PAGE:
There seemed to be two shows trying to wriggle their individual ways out of the body of The Kylie Show, screened on ITV on Saturday. One was a startlingly electric blue shot of retro-futurism – the frozen statue comes to life in front of a 1972 audience, smiling and telling them that she can’t get them out of her head, and was it 1972 or 2047? “Tears On My Pillow” redone for 1944, as her remembrance of someone who sits in the audience, dances with her but is really a ghost. The black on stark white of the Royal Philharmonic Orchestra at the end, extending Doris Lessing’s glaciers into the brightest of limbos – or maybe she just remembered the Pet Shop Boys’ Wembley Arena show from 1991 – with girl dancers pretending to be arm-bearing wooden soldiers (or Stanley Baxter redirected by Philip Glass?). A different face, a new colour, for every song, daring you to aim a pin within 300 miles of her eyeshot.
But this coexisted with, or was regularly intercepted by, the buttery spirit of the Donny And Marie Show; terrible, unfunny comedy skits being the only doors through which the Jasons and Danniis of another world were allowed to pass, in an attempt to convince us that Kylie really is a stroppy cow who bets on the horses, treats her dresser like pond life – or perhaps it’s a double bluff. However, would it matter if it were? This stagey wobbling inevitably fed its way back into the show’s musical matrix, making this viewer questioning even the better parts; the new album tracks sounded promisingly sprightly and suitably affecting, but is this merely, as Peter Robinson has suggested, a counter-irony to match Britney’s bet that we didn’t see her one coming?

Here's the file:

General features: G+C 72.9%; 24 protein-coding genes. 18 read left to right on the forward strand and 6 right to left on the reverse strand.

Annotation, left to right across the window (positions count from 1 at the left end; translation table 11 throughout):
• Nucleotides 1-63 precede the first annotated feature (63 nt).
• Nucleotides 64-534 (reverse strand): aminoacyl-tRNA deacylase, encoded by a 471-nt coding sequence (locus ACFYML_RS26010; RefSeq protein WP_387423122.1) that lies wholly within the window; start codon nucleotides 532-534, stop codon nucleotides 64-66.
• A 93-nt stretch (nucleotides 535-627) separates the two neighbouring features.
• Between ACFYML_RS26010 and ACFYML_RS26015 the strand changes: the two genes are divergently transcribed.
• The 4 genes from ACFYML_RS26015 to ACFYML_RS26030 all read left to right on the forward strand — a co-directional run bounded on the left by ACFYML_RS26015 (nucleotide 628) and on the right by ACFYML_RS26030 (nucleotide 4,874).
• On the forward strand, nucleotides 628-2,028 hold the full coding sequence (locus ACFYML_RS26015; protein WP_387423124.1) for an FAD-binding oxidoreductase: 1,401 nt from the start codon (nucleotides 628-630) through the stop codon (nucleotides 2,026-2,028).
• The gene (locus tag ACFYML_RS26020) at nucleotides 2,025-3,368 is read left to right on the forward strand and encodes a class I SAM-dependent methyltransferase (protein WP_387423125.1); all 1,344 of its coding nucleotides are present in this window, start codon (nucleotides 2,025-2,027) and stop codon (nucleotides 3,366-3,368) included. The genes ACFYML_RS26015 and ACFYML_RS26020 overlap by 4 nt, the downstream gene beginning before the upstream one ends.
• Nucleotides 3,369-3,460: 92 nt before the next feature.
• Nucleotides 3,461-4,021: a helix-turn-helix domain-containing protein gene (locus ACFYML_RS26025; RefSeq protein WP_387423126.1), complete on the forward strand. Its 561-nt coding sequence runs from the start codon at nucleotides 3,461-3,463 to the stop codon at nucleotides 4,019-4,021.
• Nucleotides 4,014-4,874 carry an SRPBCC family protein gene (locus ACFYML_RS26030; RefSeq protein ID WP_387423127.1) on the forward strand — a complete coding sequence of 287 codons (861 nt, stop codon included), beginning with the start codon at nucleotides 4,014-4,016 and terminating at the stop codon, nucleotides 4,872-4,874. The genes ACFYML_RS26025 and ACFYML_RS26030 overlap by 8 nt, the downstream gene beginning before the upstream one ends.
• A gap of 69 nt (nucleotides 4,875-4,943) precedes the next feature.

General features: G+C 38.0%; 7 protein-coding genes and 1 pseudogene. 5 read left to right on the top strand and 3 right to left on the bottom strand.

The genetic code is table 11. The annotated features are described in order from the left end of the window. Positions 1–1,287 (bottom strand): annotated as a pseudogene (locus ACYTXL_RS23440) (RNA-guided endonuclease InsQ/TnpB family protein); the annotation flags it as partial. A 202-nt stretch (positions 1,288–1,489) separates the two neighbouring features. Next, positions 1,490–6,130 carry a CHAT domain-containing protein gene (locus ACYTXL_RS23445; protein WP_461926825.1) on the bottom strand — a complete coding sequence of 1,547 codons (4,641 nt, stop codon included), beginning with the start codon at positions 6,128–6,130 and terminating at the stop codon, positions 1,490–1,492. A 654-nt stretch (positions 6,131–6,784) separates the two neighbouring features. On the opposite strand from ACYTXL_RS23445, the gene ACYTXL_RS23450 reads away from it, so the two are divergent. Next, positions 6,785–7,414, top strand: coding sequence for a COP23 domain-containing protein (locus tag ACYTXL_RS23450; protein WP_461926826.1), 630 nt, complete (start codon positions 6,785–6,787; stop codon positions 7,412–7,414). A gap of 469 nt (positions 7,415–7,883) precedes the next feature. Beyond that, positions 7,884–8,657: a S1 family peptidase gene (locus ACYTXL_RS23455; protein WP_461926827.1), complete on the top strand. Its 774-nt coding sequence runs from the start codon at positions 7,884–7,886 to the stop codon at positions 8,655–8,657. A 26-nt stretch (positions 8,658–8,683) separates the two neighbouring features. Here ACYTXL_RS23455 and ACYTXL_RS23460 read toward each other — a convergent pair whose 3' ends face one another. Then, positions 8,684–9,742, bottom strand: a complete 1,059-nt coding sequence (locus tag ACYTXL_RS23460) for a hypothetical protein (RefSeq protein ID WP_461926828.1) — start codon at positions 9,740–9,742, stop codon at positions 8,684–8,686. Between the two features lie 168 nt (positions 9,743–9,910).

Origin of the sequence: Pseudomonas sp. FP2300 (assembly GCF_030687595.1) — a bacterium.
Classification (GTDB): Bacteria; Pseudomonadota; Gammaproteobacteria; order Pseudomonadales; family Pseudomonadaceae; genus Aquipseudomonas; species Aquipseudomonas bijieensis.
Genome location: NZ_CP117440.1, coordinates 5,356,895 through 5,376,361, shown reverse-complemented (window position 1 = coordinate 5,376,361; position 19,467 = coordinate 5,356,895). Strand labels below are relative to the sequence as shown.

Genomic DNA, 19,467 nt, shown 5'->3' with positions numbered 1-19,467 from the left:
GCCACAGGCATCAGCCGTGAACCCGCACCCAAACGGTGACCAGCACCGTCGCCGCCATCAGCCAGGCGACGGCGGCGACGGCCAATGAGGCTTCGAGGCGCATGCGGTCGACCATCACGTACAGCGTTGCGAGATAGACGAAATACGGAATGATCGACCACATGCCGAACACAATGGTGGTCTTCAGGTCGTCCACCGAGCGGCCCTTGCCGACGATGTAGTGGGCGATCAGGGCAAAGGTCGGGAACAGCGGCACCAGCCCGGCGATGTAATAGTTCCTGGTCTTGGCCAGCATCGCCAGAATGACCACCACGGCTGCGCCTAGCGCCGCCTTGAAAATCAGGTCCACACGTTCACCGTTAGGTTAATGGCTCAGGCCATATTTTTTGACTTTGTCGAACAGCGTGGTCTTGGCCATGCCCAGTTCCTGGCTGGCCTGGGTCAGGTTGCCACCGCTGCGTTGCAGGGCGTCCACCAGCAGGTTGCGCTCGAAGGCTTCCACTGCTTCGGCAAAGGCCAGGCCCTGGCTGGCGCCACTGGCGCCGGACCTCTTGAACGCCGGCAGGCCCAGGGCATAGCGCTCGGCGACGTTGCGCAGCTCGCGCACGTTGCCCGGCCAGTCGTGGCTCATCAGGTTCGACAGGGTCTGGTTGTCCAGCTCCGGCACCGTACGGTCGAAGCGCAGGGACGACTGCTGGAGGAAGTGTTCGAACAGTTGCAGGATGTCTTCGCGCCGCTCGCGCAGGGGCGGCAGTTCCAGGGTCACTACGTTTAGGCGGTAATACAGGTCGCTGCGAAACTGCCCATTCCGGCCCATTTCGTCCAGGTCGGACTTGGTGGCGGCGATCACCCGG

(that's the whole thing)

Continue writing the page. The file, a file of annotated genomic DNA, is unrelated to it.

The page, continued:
As Robinson says, while Kylie is under no obligation to speak or sing about her cancer or her love life, her seemingly solid refusal to address the issues in her new songs places an emotional barrier between artist and listener which is hard to vault. Rather, X suggests the mere continuation of the business of a showbiz trouper; keep on dancing and smiling regardless, don’t break the spell, address the fourth wall only if it is a mirror.
Which brings us to “I Believe In You.” Originally released in 2004, and still the best record to involve the Scissor Sisters (though New Order’s Waiting For The Sirens’ Call is closer behind than you think), Kylie sings with sweet sumptuousness about all the things in which she doesn’t believe – and that too is a double bluff, since she is really singing about what she does believe (ranging from “I don’t believe the faults I have/Are only mine to blame” to “I don’t believe that when you die/Your presence isn’t felt”) before turning herself into a Dollar choir to state angelically “But I-I-I believe in you.” It may still be the closest she has come to addressing herself openly.
But it can also be read as an extended, if slightly apologetic, ode to self; it was performed on The Kylie Show as a weightless, beatless ballad with its singer abandoned in a hall of mirrors. The camera ranges and the editor cuts or fades to such a degree that we eventually lose track of who the real Kylie is in the midst of this
; she doesn’t appear especially elated by her belief or her faith (and it came directly after a song whose chorus repeatedly urged “Love me, love me”). Monochrome turns to queasily lime green colour, and the final “you” is addressed by Kylie to camera or to one of the many mirrors, or perhaps it’s one of the mirrors talking to her. The overwhelming impression is of someone who will do anything to keep actual, messy people from reaching her or herself from having to explain anything useful. Have we been watching a hologram for an hour? Where does the live singing stop and the miming start (the two were blended so seamlessly that extreme aural sensitivity was required to spot the joins)? Does entertainment merely teach us to smile, or do we shiver at such spectres, fearing that the mask, when finally ripped off, will reveal – Joan Collins? What sort of an end, or a beginning, is that? Or will she eventually ski right off that eyebrow? forest of Kylies